The funny thing is that I made a lot of mistakes enlisted here. And more. You will get better at running a startup with time, and finding ways to save money. I promise after a while you will become a bootstrap master.

Now I’m curious: did you make any of those mistakes or other ones? Leave a comment!


You Must Nail Your One-Line Startup Pitch


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“So tell me about your startup, what exactly do you do?”

That’s the famous request we used to love at the beginning, until we became tired of pitching our company over and over again. We end up forgetting how important it is for the other person to really understand what you do.

Sure, they might mention a “competitor” that has absolutely nothing to do with your company or a few other remarks that label them as “startup outsiders” (not clear). And don’t get me started when they’re relatives. But, you never know, so you better nail your startup pitch all the time.

Think about it. You’re building a pretty lazy first impression of your company to that person. It’s not fair to them nor to you. Just put into perspective: why would they care about your company if you don’t seem to care yourself?

What you can do is a little bit of real-life A/B testing. Make it exciting for you as well. You can experiment a little bit with your pitch, and see what gets better reactions. You can actually achieve building the ultimate one-line startup pitch.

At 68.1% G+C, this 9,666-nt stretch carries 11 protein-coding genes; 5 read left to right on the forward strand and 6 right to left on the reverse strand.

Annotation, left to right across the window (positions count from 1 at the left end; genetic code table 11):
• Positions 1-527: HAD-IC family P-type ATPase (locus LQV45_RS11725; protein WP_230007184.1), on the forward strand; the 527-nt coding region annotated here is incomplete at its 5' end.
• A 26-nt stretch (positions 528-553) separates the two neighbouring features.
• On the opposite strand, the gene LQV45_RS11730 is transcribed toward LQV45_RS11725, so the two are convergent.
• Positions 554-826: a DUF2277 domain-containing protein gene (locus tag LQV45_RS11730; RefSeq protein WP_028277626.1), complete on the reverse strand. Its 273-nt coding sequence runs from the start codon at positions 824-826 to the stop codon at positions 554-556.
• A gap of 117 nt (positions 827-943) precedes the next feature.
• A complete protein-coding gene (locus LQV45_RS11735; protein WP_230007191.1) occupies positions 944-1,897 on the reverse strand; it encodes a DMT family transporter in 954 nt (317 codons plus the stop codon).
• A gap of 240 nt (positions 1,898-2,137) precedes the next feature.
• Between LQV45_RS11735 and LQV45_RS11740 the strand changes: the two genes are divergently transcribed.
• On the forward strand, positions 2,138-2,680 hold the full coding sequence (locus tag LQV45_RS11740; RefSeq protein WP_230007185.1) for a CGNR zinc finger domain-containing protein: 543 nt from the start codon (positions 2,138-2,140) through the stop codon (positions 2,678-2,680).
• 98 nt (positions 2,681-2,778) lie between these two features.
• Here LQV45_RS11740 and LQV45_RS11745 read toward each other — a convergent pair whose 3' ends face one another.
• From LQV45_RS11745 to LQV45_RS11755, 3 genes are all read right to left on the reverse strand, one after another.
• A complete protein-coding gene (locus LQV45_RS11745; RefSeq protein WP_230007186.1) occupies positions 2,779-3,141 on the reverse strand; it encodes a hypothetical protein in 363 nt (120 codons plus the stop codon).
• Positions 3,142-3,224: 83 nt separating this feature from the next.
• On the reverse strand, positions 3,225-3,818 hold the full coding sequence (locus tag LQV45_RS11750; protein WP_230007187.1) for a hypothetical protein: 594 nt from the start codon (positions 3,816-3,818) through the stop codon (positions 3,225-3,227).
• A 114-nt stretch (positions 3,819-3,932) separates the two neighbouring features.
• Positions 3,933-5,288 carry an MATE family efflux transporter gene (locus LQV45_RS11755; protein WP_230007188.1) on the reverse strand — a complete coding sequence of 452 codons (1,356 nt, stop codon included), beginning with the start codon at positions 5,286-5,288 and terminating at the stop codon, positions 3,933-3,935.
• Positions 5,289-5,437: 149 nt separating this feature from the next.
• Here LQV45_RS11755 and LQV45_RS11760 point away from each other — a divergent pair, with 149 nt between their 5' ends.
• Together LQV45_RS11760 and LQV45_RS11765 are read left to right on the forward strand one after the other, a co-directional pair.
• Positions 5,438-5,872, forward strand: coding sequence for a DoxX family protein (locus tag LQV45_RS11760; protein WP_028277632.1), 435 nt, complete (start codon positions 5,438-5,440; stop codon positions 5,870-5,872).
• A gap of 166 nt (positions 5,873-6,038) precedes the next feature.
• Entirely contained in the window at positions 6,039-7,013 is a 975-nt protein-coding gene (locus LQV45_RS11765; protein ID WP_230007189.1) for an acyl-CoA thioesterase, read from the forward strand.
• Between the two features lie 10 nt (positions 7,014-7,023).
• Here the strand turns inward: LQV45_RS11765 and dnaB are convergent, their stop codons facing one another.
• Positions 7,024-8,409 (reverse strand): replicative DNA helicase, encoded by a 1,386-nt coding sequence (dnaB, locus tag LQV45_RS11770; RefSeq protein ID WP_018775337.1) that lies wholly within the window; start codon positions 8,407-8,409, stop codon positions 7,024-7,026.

If you think whoever is listening to you can’t add any value to your company (which I highly disagree), that person at least would be the perfect canvas to practice with new twists and modifications in your pitch.

Make the effort even if you don’t have that much energy. The good vibe and excitement of the listener if you did a good job will feed you.


4 Basic Lessons From The Art of Networking


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Networking is a must, especially when you’re developing a startup. Sure, the product is the most important thing, but at the beginning you have to meet people in order for them to use your product. You need to network to get to know customers, users and investors.

We are social creatures and we have the drive to connect with other humans very deep in the root of being an entrepreneur.

Unfortunately, a lot of people really suck at networking. They think it’s a game of who gets more business cards, instead of making real connection. They treat networking as if it has to be a technical maneuver and make no impact at all on the other side of the conversation.

Here are 3 basic lessons to have in mind when networking:


Firm handshake

It’s instinctive. I seriously believe there’s nothing remotely worse in the entire world of networking than the inability to give a decent handshake. It has to be a confident and firm while looking straight at the other person.